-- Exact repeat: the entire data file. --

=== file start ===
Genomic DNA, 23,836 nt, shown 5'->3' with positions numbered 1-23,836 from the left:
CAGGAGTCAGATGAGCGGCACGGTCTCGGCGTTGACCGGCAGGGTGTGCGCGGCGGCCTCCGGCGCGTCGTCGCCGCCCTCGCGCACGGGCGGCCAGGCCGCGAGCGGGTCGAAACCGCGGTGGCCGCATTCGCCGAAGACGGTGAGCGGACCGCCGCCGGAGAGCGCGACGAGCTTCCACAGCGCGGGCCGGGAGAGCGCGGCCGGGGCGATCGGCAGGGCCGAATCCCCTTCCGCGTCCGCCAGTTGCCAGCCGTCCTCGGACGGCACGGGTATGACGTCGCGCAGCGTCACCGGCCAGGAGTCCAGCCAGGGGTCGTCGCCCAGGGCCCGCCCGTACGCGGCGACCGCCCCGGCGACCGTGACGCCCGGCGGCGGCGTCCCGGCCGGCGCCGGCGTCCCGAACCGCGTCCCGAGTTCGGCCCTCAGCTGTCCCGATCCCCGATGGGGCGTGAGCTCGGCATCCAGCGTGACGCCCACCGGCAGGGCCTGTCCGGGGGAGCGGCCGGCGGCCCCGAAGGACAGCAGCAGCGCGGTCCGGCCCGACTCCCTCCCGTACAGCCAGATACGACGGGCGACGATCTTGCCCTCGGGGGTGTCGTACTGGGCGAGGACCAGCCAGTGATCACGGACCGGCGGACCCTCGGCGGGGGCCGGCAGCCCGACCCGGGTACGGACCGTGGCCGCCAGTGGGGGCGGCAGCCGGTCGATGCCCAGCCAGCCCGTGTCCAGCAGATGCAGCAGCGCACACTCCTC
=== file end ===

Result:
Genomic DNA, 23,836 nt, shown 5'->3' with positions numbered 1-23,836 from the left:
CAGGAGTCAGATGAGCGGCACGGTCTCGGCGTTGACCGGCAGGGTGTGCGCGGCGGCCTCCGGCGCGTCGTCGCCGCCCTCGCGCACGGGCGGCCAGGCCGCGAGCGGGTCGAAACCGCGGTGGCCGCATTCGCCGAAGACGGTGAGCGGACCGCCGCCGGAGAGCGCGACGAGCTTCCACAGCGCGGGCCGGGAGAGCGCGGCCGGGGCGATCGGCAGGGCCGAATCCCCTTCCGCGTCCGCCAGTTGCCAGCCGTCCTCGGACGGCACGGGTATGACGTCGCGCAGCGTCACCGGCCAGGAGTCCAGCCAGGGGTCGTCGCCCAGGGCCCGCCCGTACGCGGCGACCGCCCCGGCGACCGTGACGCCCGGCGGCGGCGTCCCGGCCGGCGCCGGCGTCCCGAACCGCGTCCCGAGTTCGGCCCTCAGCTGTCCCGATCCCCGATGGGGCGTGAGCTCGGCATCCAGCGTGACGCCCACCGGCAGGGCCTGTCCGGGGGAGCGGCCGGCGGCCCCGAAGGACAGCAGCAGCGCGGTCCGGCCCGACTCCCTCCCGTACAGCCAGATACGACGGGCGACGATCTTGCCCTCGGGGGTGTCGTACTGGGCGAGGACCAGCCAGTGATCACGGACCGGCGGACCCTCGGCGGGGGCCGGCAGCCCGACCCGGGTACGGACCGTGGCCGCCAGTGGGGGCGGCAGCCGGTCGATGCCCAGCCAGCCCGTGTCCAGCAGATGCAGCAGCGCACACTCCTC